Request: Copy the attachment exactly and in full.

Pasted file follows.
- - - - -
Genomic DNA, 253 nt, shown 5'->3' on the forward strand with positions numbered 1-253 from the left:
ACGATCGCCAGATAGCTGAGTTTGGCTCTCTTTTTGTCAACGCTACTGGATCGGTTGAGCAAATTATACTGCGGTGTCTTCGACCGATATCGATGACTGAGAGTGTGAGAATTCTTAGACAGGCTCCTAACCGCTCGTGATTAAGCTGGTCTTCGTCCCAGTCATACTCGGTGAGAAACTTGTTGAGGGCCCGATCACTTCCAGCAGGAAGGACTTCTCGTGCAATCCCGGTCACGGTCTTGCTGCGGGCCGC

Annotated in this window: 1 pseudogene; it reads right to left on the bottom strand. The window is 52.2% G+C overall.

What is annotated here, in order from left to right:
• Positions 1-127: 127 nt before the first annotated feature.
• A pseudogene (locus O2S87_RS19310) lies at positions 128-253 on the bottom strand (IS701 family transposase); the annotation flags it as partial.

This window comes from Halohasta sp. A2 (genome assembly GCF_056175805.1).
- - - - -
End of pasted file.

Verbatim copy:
Genomic DNA, 253 nt, shown 5'->3' on the forward strand with positions numbered 1-253 from the left:
ACGATCGCCAGATAGCTGAGTTTGGCTCTCTTTTTGTCAACGCTACTGGATCGGTTGAGCAAATTATACTGCGGTGTCTTCGACCGATATCGATGACTGAGAGTGTGAGAATTCTTAGACAGGCTCCTAACCGCTCGTGATTAAGCTGGTCTTCGTCCCAGTCATACTCGGTGAGAAACTTGTTGAGGGCCCGATCACTTCCAGCAGGAAGGACTTCTCGTGCAATCCCGGTCACGGTCTTGCTGCGGGCCGC

Annotated in this window: 1 pseudogene; it reads right to left on the bottom strand. The window is 52.2% G+C overall.

What is annotated here, in order from left to right:
• Positions 1-127: 127 nt before the first annotated feature.
• A pseudogene (locus O2S87_RS19310) lies at positions 128-253 on the bottom strand (IS701 family transposase); the annotation flags it as partial.

This window comes from Halohasta sp. A2 (genome assembly GCF_056175805.1).